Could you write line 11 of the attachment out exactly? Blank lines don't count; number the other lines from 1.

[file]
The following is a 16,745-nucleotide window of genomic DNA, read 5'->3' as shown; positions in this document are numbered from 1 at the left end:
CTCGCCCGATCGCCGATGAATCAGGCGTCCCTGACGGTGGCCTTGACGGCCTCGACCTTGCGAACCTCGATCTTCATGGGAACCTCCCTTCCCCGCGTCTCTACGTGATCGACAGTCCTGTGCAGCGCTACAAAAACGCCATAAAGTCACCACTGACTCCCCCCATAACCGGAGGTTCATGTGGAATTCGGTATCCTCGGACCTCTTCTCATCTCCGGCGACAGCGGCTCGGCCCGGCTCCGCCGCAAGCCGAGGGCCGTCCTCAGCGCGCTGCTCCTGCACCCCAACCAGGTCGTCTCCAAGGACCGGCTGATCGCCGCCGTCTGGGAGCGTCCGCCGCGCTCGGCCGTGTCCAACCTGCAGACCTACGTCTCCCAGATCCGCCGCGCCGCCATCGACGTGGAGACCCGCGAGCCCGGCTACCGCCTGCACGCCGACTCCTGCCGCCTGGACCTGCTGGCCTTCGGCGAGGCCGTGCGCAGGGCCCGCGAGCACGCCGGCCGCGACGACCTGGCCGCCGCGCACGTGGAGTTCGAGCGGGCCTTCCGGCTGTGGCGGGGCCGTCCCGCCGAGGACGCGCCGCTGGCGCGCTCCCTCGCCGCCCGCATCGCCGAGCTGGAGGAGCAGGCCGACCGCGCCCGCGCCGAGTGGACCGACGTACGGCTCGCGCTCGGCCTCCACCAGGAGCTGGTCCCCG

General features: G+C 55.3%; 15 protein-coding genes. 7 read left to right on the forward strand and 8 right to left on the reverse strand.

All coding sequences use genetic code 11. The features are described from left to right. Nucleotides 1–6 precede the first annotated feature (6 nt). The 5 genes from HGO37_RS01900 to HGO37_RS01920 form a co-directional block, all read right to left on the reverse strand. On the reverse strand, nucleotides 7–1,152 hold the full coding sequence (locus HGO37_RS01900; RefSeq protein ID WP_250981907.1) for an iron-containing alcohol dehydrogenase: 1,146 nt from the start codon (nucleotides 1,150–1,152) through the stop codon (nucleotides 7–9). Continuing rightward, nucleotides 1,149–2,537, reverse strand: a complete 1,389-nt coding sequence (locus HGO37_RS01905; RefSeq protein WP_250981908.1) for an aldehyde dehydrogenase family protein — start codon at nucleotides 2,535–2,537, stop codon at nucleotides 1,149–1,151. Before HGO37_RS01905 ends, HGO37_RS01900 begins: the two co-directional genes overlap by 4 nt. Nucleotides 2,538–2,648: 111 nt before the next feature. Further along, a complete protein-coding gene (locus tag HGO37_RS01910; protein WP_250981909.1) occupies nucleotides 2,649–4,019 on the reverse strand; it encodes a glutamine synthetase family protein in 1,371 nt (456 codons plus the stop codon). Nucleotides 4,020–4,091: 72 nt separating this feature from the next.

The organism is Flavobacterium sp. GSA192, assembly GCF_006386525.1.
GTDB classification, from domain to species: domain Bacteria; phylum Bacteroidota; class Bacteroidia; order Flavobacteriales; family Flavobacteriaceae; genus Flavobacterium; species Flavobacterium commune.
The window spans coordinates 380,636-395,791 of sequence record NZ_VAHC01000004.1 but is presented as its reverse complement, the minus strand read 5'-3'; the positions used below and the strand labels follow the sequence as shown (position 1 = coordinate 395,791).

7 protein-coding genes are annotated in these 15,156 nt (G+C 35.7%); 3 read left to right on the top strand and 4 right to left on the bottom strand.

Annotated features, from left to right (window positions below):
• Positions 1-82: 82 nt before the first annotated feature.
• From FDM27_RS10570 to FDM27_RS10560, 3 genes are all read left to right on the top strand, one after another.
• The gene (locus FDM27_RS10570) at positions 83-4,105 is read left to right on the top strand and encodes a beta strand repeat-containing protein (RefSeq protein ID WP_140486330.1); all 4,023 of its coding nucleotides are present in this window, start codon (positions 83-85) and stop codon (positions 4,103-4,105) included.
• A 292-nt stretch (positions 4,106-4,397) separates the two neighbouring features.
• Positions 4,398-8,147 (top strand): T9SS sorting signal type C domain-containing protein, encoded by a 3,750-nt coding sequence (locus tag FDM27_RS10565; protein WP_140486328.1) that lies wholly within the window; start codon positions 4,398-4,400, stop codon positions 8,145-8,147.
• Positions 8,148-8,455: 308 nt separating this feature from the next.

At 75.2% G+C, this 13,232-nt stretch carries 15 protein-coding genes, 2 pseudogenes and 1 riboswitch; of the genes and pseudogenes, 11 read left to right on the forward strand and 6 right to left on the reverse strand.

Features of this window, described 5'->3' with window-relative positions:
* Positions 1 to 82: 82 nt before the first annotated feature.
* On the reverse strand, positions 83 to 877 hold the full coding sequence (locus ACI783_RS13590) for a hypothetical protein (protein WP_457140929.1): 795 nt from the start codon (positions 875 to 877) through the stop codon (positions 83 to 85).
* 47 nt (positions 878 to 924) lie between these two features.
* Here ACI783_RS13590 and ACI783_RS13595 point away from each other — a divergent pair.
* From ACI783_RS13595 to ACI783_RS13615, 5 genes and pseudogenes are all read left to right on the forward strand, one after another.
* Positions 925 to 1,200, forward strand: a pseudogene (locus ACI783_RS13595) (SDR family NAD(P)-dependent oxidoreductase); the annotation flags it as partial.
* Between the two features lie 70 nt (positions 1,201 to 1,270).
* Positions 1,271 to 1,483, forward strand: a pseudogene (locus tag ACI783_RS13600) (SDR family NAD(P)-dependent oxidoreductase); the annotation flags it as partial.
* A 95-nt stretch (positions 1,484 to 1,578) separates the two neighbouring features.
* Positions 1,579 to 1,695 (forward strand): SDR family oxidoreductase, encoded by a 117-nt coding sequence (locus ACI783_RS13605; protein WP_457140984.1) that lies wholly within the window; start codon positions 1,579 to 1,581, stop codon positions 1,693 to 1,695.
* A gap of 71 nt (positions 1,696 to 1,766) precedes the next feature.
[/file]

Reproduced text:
• From FDM27_RS10570 to FDM27_RS10560, 3 genes are all read left to right on the top strand, one after another.